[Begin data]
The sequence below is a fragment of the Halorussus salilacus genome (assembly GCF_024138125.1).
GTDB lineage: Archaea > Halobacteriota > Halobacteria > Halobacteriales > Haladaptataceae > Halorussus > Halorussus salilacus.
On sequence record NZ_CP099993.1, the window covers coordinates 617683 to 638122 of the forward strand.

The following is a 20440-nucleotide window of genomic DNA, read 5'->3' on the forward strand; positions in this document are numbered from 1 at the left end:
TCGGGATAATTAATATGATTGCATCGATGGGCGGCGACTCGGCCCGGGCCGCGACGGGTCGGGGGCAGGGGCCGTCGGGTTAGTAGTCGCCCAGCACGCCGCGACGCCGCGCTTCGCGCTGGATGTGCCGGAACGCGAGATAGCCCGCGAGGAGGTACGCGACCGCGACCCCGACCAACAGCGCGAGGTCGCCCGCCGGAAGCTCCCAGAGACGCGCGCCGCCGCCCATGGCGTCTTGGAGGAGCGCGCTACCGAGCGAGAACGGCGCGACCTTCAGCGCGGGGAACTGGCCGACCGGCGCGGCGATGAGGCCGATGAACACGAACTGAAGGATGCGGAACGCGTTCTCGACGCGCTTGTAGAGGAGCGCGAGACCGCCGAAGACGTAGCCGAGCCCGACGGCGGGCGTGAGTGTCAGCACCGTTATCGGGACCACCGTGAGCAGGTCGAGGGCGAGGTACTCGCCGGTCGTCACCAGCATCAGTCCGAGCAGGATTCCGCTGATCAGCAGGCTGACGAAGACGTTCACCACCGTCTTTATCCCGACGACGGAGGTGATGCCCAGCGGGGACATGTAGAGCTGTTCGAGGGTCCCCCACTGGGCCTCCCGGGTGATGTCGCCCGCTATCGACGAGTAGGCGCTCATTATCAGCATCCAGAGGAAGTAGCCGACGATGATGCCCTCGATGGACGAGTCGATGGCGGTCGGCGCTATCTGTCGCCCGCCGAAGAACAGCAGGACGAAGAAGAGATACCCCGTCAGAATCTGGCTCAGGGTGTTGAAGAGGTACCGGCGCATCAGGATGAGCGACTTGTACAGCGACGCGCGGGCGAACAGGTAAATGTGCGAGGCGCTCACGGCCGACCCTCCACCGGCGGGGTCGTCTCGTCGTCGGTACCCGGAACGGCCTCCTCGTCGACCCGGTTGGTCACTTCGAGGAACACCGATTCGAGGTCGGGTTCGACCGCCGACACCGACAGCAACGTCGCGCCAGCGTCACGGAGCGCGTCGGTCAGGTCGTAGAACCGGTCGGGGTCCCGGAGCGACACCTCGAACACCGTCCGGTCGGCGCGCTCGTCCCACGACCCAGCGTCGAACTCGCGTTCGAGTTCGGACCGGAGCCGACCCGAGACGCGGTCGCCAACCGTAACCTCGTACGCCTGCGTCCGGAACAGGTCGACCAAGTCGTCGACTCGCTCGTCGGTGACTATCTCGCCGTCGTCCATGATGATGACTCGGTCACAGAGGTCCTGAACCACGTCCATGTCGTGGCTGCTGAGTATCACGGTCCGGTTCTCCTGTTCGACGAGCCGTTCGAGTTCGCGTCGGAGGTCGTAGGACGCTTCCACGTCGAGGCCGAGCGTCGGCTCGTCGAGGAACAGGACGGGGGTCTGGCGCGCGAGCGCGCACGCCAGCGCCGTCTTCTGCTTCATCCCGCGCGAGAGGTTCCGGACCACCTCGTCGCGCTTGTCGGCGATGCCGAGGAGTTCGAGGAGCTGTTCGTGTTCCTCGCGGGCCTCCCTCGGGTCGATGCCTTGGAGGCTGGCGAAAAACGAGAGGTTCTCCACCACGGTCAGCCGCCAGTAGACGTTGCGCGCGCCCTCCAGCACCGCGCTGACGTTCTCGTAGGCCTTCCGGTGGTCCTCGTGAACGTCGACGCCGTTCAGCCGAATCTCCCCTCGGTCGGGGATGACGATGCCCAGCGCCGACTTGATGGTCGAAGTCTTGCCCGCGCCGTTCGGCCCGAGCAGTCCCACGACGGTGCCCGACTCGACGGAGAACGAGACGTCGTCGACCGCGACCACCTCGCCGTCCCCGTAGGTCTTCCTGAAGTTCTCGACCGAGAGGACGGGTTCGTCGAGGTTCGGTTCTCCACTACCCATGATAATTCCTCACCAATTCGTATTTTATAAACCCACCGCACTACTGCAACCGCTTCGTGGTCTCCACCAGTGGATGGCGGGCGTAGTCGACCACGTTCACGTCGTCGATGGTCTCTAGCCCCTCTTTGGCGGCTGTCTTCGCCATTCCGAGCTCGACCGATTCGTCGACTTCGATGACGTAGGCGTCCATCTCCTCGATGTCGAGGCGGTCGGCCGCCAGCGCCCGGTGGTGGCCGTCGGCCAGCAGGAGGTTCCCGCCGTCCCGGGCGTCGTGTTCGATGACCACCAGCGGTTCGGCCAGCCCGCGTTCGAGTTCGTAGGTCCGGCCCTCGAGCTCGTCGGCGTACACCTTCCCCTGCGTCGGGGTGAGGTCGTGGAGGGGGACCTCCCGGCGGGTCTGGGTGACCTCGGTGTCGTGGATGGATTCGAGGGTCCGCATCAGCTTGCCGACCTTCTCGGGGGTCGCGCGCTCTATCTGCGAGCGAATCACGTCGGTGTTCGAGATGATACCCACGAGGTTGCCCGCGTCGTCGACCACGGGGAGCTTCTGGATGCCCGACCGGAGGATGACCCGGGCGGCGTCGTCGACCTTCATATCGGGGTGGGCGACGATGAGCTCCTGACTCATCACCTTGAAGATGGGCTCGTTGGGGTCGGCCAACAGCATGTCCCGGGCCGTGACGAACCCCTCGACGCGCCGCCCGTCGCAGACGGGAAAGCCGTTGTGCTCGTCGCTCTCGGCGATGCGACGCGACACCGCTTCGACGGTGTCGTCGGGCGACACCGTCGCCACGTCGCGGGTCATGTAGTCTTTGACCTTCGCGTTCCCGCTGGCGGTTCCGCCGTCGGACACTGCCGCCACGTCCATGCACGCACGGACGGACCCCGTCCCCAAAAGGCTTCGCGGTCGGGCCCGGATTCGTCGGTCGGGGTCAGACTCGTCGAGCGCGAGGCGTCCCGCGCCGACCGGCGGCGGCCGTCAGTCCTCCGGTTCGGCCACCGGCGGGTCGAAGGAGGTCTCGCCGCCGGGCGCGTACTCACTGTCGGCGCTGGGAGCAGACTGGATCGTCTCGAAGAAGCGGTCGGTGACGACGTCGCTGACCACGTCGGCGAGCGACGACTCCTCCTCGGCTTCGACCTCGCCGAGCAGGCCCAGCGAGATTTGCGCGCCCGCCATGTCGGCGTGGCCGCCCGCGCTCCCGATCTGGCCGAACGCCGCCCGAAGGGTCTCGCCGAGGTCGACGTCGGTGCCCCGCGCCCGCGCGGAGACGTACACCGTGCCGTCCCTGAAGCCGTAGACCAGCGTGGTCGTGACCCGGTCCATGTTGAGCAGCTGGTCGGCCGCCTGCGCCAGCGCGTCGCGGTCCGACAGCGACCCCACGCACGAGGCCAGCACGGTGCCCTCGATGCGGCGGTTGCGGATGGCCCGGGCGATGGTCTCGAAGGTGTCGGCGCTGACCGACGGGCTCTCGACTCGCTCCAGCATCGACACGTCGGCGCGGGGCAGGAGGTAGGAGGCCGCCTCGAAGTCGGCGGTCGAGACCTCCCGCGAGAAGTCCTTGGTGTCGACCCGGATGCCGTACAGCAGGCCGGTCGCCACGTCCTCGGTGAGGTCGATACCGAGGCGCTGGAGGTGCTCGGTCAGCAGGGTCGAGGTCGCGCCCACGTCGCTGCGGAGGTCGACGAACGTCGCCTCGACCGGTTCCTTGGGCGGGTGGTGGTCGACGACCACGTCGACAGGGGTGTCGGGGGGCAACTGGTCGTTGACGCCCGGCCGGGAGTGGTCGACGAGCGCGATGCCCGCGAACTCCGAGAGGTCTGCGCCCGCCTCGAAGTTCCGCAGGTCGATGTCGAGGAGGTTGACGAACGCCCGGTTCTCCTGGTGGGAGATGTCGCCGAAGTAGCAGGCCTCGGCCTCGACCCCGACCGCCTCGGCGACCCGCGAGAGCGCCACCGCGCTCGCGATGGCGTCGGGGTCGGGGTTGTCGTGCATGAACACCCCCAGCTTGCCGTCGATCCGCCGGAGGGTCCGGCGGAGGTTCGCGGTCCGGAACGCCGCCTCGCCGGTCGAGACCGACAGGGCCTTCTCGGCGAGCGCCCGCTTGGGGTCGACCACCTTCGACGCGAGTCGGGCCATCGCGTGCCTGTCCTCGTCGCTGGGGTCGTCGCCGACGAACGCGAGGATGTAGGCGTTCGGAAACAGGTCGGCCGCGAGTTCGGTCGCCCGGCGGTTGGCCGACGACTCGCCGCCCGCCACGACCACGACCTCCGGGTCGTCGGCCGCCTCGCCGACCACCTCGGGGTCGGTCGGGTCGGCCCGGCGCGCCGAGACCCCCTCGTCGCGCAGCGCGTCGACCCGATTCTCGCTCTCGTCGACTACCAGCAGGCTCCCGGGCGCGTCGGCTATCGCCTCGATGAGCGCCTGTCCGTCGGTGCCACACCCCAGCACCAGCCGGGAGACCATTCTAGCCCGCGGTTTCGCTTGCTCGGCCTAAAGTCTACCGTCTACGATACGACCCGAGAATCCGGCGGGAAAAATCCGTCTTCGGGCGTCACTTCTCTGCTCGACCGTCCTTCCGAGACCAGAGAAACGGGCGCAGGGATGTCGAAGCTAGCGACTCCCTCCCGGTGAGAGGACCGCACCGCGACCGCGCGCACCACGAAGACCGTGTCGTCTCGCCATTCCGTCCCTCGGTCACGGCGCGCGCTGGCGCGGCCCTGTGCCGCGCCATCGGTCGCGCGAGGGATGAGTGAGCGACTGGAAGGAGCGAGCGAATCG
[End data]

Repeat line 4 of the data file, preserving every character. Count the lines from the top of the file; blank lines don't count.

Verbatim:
The following is a 20440-nucleotide window of genomic DNA, read 5'->3' on the forward strand; positions in this document are numbered from 1 at the left end: